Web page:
Was the Budget plastic fantastic?

5th November 2018 | Commercial Energy

Bin collections are one of the most visible and widely used of all council services. Given the huge public interest in tackling plastic waste, prompted by Sir David Attenborough’s TV programme “Blue Planet II” last year, many organisations in the public and private sectors are coming under pressure to raise their game on recycling and waste management. But at a time of huge pressure on local authority finances, how are councils to square this circle? You may have heard that Swindon Borough Council is planning to tell residents to stop recycling mixed plastics, so items such as yogurt pots and plastics trays will be put in with the usual black bin waste. Is there a different way? The Budget may offer a partial solution.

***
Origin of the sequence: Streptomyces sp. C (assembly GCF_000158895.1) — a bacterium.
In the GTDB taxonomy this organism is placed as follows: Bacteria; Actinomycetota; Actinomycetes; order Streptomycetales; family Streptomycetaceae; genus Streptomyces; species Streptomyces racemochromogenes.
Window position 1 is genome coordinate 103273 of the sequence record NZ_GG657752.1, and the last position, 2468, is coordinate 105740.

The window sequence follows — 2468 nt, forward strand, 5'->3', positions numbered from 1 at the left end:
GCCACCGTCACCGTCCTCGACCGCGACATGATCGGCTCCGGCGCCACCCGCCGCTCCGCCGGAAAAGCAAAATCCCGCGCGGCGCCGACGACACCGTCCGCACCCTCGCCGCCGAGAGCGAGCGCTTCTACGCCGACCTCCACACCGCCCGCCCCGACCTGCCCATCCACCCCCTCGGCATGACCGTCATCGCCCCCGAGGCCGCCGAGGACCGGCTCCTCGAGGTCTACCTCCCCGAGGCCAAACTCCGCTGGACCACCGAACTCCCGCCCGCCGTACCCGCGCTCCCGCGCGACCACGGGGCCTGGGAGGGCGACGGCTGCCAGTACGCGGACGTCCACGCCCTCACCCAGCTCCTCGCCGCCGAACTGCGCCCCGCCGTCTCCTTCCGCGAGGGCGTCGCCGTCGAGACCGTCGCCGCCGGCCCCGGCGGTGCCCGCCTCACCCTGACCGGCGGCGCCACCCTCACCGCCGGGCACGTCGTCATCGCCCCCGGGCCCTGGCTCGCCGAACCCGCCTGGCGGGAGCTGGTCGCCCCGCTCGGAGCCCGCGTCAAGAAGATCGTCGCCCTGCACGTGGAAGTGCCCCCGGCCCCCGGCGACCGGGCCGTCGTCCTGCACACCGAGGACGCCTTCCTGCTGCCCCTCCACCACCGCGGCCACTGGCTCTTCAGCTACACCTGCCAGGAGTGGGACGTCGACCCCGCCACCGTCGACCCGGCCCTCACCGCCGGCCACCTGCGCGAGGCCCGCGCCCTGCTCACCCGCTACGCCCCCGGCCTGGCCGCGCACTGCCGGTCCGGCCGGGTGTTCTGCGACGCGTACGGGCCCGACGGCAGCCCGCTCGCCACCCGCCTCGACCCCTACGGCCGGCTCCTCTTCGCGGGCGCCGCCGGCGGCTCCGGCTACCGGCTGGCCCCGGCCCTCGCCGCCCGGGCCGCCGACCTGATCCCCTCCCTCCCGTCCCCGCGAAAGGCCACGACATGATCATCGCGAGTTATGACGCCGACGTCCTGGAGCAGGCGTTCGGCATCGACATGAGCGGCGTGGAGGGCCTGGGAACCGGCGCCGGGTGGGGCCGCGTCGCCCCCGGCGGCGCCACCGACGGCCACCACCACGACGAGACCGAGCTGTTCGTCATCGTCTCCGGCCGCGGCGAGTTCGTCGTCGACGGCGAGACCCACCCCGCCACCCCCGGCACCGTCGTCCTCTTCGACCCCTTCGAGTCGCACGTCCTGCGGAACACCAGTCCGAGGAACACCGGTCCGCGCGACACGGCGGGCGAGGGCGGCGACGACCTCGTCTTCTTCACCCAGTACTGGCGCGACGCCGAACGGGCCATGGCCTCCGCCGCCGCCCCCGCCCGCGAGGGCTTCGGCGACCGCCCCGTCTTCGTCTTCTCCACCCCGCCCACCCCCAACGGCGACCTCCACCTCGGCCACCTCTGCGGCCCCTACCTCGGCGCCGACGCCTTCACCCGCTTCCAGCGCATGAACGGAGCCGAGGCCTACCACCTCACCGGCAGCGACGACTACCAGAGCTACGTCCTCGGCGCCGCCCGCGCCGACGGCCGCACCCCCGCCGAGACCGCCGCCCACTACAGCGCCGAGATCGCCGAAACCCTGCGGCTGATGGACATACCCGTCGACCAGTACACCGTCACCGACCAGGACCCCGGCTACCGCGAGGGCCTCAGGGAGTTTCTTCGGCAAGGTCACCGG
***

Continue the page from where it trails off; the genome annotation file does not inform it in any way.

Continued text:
While nobody expected the chancellor Phillip Hammond to pull many rabbits out of his hat at last week’s Budget, he did announce an intriguing new tax on the manufacture or import of single-use plastic packaging that contains less than 30% recycled content. This will help tackle the scourge of plastics that finds their way into our oceans and rivers.

Plastic fantastic

If this goes ahead following consultation, business will have until April 2022 to adapt their designs and processes before the introduction of the tax. Alongside planes reforms to the Producer Responsibility regime for packaging, this will encourage businesses to ensure that far more packaging is recyclable and uses more recycled content.

Plans will be set out later this year to reform this regime to make businesses who make and use packaging, including plastic, more responsible for the clean-up and recycling cost of that packaging. It will also encourage them to design and use plastic packaging that is easier to recycle, and discourage them from using plastics that are difficult to recycle, such as plastic used in food trays. This is important to local authorities and to their residents, who currently pay something like 90% of the costs of collecting and recycling household packaging waste.

More information available on the website below